Canadian Prime Minister Justin Trudeau addresses Canadians during the COVID-19 pandemic. Screenshot

Asylum seekers deserve better, say advocates

By 
  • March 26, 2020

Denying refugee claimants entry to Canada at the United States border during the COVID-19 pandemic is dangerous, immoral and legally dubious, says a Catholic law professor and other refugee advocates.

“Is fleeing for one’s life not essential travel?” asked Alexander Vernon, a professor at University of Detroit Mercy School of Law. 

“If we have health concerns, do we not have the capacity to quarantine incoming people for a medically appropriate period of time? I think this reaction is the wrong reaction and I hope it is rethought.”

Vernon is a Canadian who has led legal clinics at the Quebec border crossing where, joined by his students, he helps asylum seekers navigate Canada’s refugee system.

A new agreement with the U.S. that came into force at midnight March 20 will deny asylum seekers entry for 30 days with the possibility of an extension beyond the initial period. Previously, asylum seekers at unofficial border crossings such as the Roxham Road checkpoint in Quebec could claim refugee status, subject to additional health checks and self-isolating for 14 days. 

Public Safety Minister Bill Blair said the new agreement was consistent with the temporary restrictions on all non-essential travel between the countries.

“I don’t believe that Canada has the legal right to deny a person who is on Canadian soil the right to claim refugee status, even under these exceptional times we are living in with COVID-19,” said Norbert Piché, the Canadian representative of the Jesuit Refugee Service, in an e-mail. “Morally, it is not the right thing to do. Has the government really considered what will happen to these people once they are sent back to the U.S.A.?”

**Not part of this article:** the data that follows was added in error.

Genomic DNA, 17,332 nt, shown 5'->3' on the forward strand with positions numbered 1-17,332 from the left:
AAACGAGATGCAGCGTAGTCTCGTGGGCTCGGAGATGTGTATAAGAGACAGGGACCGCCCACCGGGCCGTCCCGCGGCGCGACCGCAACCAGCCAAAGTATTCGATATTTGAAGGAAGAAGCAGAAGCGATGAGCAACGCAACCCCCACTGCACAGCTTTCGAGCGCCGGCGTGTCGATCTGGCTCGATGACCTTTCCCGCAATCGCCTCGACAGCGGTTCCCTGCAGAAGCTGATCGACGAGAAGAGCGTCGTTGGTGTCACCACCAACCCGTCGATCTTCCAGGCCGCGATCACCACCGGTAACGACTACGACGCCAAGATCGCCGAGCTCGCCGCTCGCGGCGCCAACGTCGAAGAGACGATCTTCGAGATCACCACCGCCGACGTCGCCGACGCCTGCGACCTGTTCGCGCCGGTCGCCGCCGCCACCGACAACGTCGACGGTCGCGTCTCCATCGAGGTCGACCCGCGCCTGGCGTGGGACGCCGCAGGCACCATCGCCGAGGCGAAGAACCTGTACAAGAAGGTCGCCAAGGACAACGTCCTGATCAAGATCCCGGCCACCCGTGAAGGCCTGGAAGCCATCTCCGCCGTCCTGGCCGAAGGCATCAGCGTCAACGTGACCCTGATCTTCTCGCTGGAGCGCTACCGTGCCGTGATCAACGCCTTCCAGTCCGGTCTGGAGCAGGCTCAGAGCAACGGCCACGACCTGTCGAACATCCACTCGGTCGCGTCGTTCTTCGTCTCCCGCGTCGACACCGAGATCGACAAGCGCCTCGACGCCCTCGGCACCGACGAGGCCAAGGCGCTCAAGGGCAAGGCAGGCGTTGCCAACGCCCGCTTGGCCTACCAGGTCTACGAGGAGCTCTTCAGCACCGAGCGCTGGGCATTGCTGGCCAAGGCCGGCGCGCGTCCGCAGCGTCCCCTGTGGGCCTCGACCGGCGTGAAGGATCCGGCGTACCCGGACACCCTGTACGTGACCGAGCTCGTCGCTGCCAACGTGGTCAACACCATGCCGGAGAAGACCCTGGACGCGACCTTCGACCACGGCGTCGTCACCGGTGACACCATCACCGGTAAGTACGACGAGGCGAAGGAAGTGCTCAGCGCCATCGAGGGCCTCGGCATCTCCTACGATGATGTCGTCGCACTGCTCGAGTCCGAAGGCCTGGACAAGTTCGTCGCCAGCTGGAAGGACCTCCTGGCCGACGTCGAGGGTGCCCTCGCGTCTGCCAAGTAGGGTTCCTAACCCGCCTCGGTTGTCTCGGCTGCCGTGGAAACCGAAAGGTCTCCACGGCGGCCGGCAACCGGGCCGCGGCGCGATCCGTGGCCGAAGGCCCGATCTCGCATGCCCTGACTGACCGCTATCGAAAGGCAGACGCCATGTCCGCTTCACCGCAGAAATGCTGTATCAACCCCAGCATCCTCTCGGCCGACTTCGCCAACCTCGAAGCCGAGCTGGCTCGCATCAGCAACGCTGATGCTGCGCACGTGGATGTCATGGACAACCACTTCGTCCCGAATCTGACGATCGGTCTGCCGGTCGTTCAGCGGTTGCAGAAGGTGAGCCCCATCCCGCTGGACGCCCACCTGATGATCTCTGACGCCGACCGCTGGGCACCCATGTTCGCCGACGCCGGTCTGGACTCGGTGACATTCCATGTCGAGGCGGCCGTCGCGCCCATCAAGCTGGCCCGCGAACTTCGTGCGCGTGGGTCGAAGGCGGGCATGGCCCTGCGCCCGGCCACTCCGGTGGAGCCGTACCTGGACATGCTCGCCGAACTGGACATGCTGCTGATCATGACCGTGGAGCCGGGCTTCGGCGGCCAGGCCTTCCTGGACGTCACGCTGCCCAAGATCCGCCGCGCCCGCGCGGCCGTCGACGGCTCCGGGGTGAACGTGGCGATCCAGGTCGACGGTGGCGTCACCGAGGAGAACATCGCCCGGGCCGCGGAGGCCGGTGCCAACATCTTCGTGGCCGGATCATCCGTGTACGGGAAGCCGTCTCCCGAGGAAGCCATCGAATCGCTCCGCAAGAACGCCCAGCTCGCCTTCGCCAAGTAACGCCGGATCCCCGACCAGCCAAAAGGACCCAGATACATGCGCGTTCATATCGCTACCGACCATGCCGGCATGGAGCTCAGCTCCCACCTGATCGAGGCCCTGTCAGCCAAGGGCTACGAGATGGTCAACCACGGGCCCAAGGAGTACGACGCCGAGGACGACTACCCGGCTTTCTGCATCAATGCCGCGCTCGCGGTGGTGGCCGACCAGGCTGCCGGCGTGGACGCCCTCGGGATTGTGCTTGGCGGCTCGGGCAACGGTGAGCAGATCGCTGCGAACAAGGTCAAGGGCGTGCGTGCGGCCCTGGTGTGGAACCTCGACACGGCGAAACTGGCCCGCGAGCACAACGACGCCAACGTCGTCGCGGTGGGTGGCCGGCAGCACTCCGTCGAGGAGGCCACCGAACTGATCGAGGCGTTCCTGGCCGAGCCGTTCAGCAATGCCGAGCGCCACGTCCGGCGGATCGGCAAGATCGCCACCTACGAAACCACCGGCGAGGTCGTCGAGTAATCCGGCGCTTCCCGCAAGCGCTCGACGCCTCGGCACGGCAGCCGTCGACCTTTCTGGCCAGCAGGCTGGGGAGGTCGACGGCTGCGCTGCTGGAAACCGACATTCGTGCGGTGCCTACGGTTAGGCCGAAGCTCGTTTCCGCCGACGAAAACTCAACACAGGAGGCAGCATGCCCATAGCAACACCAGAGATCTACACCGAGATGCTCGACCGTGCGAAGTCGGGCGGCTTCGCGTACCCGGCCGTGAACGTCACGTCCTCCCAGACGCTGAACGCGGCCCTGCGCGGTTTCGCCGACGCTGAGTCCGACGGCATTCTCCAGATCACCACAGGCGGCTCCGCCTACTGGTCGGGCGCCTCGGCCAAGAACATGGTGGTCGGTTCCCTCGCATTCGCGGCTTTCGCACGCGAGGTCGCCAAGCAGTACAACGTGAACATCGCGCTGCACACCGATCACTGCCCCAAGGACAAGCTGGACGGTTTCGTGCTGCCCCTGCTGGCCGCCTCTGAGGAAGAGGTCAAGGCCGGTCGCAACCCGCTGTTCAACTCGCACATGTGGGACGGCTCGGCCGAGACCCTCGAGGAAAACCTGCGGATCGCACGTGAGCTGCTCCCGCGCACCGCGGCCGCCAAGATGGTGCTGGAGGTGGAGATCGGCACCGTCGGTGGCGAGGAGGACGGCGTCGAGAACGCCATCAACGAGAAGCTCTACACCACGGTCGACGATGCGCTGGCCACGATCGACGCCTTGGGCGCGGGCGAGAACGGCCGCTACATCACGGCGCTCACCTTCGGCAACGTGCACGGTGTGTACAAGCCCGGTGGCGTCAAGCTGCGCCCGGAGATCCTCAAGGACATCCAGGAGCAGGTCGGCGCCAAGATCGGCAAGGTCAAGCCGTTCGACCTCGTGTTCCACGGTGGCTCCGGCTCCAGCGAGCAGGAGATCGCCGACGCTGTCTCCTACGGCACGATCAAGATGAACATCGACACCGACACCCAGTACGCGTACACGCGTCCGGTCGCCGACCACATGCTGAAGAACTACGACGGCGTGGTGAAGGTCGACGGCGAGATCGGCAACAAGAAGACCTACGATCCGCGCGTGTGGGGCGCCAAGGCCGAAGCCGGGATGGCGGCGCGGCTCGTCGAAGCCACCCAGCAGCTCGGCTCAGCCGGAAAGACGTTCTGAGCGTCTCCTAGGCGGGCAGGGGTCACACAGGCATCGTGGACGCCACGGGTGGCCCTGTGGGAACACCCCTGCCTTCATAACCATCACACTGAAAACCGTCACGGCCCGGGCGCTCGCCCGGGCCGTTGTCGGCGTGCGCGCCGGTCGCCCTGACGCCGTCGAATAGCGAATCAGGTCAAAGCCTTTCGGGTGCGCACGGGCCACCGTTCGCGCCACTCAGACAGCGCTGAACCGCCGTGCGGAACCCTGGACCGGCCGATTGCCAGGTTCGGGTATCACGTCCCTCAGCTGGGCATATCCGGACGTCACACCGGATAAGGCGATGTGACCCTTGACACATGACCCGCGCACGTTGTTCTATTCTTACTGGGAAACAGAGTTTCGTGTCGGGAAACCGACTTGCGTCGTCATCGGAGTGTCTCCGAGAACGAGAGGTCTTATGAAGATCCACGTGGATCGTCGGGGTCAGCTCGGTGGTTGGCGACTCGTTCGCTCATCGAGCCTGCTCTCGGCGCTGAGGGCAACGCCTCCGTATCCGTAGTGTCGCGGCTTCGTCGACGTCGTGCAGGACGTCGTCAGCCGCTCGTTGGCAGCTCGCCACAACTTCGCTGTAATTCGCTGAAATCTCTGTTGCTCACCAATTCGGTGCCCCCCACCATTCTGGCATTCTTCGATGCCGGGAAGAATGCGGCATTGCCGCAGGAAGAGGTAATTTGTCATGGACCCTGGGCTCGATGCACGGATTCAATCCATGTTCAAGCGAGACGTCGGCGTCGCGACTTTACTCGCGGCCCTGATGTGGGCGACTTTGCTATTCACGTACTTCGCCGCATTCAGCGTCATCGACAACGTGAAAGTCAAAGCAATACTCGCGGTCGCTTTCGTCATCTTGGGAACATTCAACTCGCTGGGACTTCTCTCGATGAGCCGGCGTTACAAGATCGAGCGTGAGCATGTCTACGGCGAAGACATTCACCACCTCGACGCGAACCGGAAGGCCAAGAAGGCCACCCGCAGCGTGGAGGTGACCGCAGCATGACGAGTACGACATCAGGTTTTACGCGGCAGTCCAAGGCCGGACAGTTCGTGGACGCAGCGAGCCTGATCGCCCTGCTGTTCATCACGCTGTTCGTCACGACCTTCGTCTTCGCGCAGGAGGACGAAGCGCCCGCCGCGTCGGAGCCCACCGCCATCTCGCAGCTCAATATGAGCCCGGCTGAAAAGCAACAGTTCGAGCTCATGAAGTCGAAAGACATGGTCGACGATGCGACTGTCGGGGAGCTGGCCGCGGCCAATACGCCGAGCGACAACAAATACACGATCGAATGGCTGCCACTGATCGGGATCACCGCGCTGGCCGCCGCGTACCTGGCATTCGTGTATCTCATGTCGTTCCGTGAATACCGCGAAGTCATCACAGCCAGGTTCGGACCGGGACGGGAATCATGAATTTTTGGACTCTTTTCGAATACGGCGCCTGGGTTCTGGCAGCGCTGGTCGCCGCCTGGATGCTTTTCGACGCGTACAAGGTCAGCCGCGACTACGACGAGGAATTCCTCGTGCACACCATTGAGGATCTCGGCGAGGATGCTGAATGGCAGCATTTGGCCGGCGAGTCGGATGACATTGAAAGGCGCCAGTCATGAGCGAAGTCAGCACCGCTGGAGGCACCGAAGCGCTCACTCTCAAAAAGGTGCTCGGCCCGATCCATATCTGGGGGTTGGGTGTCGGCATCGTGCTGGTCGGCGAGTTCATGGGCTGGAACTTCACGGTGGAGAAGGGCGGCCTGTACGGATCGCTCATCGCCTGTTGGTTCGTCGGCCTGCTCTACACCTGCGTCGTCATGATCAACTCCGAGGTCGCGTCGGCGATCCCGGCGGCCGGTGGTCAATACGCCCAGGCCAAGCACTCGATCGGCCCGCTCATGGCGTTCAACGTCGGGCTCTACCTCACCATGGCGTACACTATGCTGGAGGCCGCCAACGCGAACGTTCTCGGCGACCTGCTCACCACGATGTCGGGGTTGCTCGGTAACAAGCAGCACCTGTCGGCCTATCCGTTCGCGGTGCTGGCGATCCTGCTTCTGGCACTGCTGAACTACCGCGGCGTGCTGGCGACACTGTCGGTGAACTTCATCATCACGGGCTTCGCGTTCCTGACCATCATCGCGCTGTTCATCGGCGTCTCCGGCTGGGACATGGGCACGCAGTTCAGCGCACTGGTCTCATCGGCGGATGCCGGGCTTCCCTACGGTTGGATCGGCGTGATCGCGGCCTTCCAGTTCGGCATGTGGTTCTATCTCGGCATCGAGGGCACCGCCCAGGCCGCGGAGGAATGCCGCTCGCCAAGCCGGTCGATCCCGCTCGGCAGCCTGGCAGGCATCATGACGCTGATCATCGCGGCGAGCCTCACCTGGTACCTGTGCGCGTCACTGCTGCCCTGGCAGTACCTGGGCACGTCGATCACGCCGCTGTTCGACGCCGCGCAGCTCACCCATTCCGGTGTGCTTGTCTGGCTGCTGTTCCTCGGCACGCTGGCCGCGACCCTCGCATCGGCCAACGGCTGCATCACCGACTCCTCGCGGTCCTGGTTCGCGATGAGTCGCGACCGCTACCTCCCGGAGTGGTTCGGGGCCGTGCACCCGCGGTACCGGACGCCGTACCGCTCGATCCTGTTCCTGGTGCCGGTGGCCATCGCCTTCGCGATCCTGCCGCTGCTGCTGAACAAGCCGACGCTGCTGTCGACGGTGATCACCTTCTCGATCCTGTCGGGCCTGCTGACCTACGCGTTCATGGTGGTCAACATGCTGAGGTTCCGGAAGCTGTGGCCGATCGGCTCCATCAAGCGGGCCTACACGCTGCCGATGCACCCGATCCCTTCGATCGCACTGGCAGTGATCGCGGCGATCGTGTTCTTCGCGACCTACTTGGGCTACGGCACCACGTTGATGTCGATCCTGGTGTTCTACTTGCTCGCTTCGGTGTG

More than 57,000 people have crossed into Canada at unofficial border crossings since 2017, most of them at a point along Roxham Road in Saint-Bernard-de-Lacolle, Que. The influx was triggered by a U.S. crackdown on illegal immigrants and statements by President Donald Trump.

The Canadian Council for Refugees condemned the new restrictions.

“We are shocked and deeply disappointed at the Government of Canada’s abandonment of the rule of law in sending back refugee claimants at the U.S.-Canada border,” said the CCR in a statement.

The Canadian Association of Refugee Lawyers called Canada’s sudden reverse in policy “unnecessary and unjustified.”

In addition to the new restrictions on irregular asylum seekers, Canadian visa offices around the world have cancelled interviews with sponsored refugees who are residing abroad and awaiting clearance to come to Canada, said Deacon Rudy Ovcjak, director of the Archdiocese of Toronto’s Office for Refugees.

“It is very sad that this step had to be taken, but it is very understandable given the threat of COVID-19 to Canadians,” Ovcjak said. “I believe that most Canadians would view this as a prudent and reasonable step taken by the Canadian government.”

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